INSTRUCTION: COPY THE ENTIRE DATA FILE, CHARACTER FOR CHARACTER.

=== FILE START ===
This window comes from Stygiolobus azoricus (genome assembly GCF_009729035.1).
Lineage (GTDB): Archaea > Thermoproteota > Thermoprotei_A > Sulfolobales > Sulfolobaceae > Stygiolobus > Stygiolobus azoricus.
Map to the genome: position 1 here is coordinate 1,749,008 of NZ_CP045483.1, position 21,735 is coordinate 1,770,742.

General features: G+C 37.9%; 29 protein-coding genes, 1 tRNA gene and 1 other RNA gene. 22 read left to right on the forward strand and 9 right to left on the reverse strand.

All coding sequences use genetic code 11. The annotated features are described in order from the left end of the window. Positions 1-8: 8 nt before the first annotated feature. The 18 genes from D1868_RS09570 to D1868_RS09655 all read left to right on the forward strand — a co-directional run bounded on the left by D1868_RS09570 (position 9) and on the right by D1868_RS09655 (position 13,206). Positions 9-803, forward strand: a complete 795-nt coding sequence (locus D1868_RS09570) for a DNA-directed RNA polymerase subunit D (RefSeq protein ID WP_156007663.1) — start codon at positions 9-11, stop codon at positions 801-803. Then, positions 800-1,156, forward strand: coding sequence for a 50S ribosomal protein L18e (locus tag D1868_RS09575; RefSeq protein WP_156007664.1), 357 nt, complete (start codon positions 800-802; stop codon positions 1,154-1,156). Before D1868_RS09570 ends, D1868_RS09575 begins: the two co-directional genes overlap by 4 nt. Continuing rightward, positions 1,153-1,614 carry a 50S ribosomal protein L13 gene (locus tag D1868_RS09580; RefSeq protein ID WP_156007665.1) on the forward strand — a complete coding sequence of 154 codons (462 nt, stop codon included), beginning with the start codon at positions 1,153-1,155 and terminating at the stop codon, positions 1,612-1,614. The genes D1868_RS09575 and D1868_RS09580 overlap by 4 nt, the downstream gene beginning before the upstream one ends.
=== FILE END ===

This window comes from Stygiolobus azoricus (genome assembly GCF_009729035.1).
Lineage (GTDB): Archaea > Thermoproteota > Thermoprotei_A > Sulfolobales > Sulfolobaceae > Stygiolobus > Stygiolobus azoricus.
Map to the genome: position 1 here is coordinate 1,749,008 of NZ_CP045483.1, position 21,735 is coordinate 1,770,742.

General features: G+C 37.9%; 29 protein-coding genes, 1 tRNA gene and 1 other RNA gene. 22 read left to right on the forward strand and 9 right to left on the reverse strand.

All coding sequences use genetic code 11. The annotated features are described in order from the left end of the window. Positions 1-8: 8 nt before the first annotated feature. The 18 genes from D1868_RS09570 to D1868_RS09655 all read left to right on the forward strand — a co-directional run bounded on the left by D1868_RS09570 (position 9) and on the right by D1868_RS09655 (position 13,206). Positions 9-803, forward strand: a complete 795-nt coding sequence (locus D1868_RS09570) for a DNA-directed RNA polymerase subunit D (RefSeq protein ID WP_156007663.1) — start codon at positions 9-11, stop codon at positions 801-803. Then, positions 800-1,156, forward strand: coding sequence for a 50S ribosomal protein L18e (locus tag D1868_RS09575; RefSeq protein WP_156007664.1), 357 nt, complete (start codon positions 800-802; stop codon positions 1,154-1,156). Before D1868_RS09570 ends, D1868_RS09575 begins: the two co-directional genes overlap by 4 nt. Continuing rightward, positions 1,153-1,614 carry a 50S ribosomal protein L13 gene (locus tag D1868_RS09580; RefSeq protein ID WP_156007665.1) on the forward strand — a complete coding sequence of 154 codons (462 nt, stop codon included), beginning with the start codon at positions 1,153-1,155 and terminating at the stop codon, positions 1,612-1,614. The genes D1868_RS09575 and D1868_RS09580 overlap by 4 nt, the downstream gene beginning before the upstream one ends.